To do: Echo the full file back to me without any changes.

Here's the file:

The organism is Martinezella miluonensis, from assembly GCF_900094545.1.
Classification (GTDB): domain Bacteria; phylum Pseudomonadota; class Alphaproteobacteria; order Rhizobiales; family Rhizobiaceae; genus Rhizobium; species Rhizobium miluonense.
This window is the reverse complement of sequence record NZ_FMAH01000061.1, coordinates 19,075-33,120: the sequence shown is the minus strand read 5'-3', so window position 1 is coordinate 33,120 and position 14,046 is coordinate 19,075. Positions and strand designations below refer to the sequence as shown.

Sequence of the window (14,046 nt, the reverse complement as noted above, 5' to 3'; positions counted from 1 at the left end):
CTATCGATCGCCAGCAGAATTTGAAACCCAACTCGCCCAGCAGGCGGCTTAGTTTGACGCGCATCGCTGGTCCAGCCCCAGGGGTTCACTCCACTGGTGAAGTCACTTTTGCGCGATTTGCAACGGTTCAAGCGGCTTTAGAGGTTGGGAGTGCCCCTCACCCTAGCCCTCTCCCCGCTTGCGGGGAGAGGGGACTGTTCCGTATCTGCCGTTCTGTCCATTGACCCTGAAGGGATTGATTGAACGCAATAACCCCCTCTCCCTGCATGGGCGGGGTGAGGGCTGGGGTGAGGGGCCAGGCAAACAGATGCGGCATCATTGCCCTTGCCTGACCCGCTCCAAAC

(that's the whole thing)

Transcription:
The organism is Martinezella miluonensis, from assembly GCF_900094545.1.
Classification (GTDB): domain Bacteria; phylum Pseudomonadota; class Alphaproteobacteria; order Rhizobiales; family Rhizobiaceae; genus Rhizobium; species Rhizobium miluonense.
This window is the reverse complement of sequence record NZ_FMAH01000061.1, coordinates 19,075-33,120: the sequence shown is the minus strand read 5'-3', so window position 1 is coordinate 33,120 and position 14,046 is coordinate 19,075. Positions and strand designations below refer to the sequence as shown.

Sequence of the window (14,046 nt, the reverse complement as noted above, 5' to 3'; positions counted from 1 at the left end):
CTATCGATCGCCAGCAGAATTTGAAACCCAACTCGCCCAGCAGGCGGCTTAGTTTGACGCGCATCGCTGGTCCAGCCCCAGGGGTTCACTCCACTGGTGAAGTCACTTTTGCGCGATTTGCAACGGTTCAAGCGGCTTTAGAGGTTGGGAGTGCCCCTCACCCTAGCCCTCTCCCCGCTTGCGGGGAGAGGGGACTGTTCCGTATCTGCCGTTCTGTCCATTGACCCTGAAGGGATTGATTGAACGCAATAACCCCCTCTCCCTGCATGGGCGGGGTGAGGGCTGGGGTGAGGGGCCAGGCAAACAGATGCGGCATCATTGCCCTTGCCTGACCCGCTCCAAAC